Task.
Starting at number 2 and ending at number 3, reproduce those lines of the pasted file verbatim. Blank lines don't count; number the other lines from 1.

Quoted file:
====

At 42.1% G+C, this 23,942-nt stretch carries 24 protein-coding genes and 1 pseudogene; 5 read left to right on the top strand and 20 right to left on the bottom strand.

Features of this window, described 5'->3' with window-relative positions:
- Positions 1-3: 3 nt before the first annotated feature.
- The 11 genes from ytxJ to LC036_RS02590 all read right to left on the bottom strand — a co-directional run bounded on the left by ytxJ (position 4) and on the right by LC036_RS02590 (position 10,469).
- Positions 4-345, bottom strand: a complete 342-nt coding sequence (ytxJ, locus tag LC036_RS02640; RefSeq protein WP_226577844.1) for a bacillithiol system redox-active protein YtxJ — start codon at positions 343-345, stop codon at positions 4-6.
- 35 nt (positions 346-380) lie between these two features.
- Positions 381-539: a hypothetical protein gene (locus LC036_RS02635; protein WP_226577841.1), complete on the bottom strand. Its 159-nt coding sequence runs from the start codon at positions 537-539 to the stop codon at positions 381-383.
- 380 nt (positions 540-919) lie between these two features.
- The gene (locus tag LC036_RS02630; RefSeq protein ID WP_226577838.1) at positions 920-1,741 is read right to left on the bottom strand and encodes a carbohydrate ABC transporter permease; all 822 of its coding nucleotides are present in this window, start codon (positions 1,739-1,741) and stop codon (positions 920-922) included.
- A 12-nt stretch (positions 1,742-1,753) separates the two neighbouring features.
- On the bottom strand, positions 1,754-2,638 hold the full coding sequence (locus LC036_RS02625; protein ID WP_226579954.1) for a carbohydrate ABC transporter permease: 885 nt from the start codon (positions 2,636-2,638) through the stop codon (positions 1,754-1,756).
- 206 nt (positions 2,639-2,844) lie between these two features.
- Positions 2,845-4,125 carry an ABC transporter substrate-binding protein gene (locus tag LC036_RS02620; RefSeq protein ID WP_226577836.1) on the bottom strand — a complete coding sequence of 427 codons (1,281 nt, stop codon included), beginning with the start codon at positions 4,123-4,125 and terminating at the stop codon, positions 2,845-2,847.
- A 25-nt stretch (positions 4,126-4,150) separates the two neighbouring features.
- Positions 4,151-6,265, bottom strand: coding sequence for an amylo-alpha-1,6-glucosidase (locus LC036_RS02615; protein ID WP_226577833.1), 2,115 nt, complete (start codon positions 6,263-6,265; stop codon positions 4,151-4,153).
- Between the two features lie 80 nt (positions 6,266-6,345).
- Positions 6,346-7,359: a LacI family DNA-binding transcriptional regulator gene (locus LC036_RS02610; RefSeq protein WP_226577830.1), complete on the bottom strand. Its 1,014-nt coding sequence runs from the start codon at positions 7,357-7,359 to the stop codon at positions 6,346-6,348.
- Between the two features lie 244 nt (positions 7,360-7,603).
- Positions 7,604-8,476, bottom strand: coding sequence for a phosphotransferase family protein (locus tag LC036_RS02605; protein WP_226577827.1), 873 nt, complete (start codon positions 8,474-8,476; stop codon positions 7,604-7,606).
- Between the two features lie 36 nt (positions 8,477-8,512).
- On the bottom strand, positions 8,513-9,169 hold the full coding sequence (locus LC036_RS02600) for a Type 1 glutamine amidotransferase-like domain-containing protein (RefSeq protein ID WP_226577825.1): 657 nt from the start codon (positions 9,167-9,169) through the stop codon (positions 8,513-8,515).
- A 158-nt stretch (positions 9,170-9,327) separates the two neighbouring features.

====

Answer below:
Features of this window, described 5'->3' with window-relative positions:
- Positions 1-3: 3 nt before the first annotated feature.